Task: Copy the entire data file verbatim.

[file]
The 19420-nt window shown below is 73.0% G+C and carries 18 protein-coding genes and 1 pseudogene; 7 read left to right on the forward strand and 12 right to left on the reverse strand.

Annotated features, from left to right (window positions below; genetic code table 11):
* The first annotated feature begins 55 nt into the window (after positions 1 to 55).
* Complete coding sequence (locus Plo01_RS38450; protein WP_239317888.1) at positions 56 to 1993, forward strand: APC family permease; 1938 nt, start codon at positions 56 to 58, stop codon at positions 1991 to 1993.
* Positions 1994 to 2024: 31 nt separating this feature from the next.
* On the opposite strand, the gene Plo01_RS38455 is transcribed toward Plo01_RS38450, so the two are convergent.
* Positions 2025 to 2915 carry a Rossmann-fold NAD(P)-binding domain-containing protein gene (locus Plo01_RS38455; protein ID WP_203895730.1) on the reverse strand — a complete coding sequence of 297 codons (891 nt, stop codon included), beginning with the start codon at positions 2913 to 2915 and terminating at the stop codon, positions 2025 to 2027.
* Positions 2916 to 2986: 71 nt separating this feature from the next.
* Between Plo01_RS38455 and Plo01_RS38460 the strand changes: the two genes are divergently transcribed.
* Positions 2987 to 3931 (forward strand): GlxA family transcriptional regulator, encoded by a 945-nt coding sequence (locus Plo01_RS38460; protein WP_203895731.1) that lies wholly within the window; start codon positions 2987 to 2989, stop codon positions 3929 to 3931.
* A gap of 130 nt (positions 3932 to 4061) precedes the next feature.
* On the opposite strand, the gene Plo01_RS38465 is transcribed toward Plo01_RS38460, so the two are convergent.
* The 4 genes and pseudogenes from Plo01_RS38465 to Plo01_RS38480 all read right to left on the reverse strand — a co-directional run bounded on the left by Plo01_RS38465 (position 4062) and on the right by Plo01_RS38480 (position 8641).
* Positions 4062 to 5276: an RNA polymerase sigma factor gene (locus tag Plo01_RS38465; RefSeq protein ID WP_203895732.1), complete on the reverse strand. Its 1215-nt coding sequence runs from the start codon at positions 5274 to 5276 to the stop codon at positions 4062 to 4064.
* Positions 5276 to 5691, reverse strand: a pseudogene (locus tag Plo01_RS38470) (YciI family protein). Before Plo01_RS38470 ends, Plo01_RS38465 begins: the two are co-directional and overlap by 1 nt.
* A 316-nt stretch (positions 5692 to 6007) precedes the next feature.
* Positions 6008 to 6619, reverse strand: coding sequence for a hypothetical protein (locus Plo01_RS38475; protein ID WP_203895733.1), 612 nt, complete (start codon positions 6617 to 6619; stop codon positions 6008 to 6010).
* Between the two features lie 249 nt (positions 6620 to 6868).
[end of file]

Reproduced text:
The 19420-nt window shown below is 73.0% G+C and carries 18 protein-coding genes and 1 pseudogene; 7 read left to right on the forward strand and 12 right to left on the reverse strand.

Annotated features, from left to right (window positions below; genetic code table 11):
* The first annotated feature begins 55 nt into the window (after positions 1 to 55).
* Complete coding sequence (locus Plo01_RS38450; protein WP_239317888.1) at positions 56 to 1993, forward strand: APC family permease; 1938 nt, start codon at positions 56 to 58, stop codon at positions 1991 to 1993.
* Positions 1994 to 2024: 31 nt separating this feature from the next.
* On the opposite strand, the gene Plo01_RS38455 is transcribed toward Plo01_RS38450, so the two are convergent.
* Positions 2025 to 2915 carry a Rossmann-fold NAD(P)-binding domain-containing protein gene (locus Plo01_RS38455; protein ID WP_203895730.1) on the reverse strand — a complete coding sequence of 297 codons (891 nt, stop codon included), beginning with the start codon at positions 2913 to 2915 and terminating at the stop codon, positions 2025 to 2027.
* Positions 2916 to 2986: 71 nt separating this feature from the next.
* Between Plo01_RS38455 and Plo01_RS38460 the strand changes: the two genes are divergently transcribed.
* Positions 2987 to 3931 (forward strand): GlxA family transcriptional regulator, encoded by a 945-nt coding sequence (locus Plo01_RS38460; protein WP_203895731.1) that lies wholly within the window; start codon positions 2987 to 2989, stop codon positions 3929 to 3931.
* A gap of 130 nt (positions 3932 to 4061) precedes the next feature.
* On the opposite strand, the gene Plo01_RS38465 is transcribed toward Plo01_RS38460, so the two are convergent.
* The 4 genes and pseudogenes from Plo01_RS38465 to Plo01_RS38480 all read right to left on the reverse strand — a co-directional run bounded on the left by Plo01_RS38465 (position 4062) and on the right by Plo01_RS38480 (position 8641).
* Positions 4062 to 5276: an RNA polymerase sigma factor gene (locus tag Plo01_RS38465; RefSeq protein ID WP_203895732.1), complete on the reverse strand. Its 1215-nt coding sequence runs from the start codon at positions 5274 to 5276 to the stop codon at positions 4062 to 4064.
* Positions 5276 to 5691, reverse strand: a pseudogene (locus tag Plo01_RS38470) (YciI family protein). Before Plo01_RS38470 ends, Plo01_RS38465 begins: the two are co-directional and overlap by 1 nt.
* A 316-nt stretch (positions 5692 to 6007) precedes the next feature.
* Positions 6008 to 6619, reverse strand: coding sequence for a hypothetical protein (locus Plo01_RS38475; protein ID WP_203895733.1), 612 nt, complete (start codon positions 6617 to 6619; stop codon positions 6008 to 6010).
* Between the two features lie 249 nt (positions 6620 to 6868).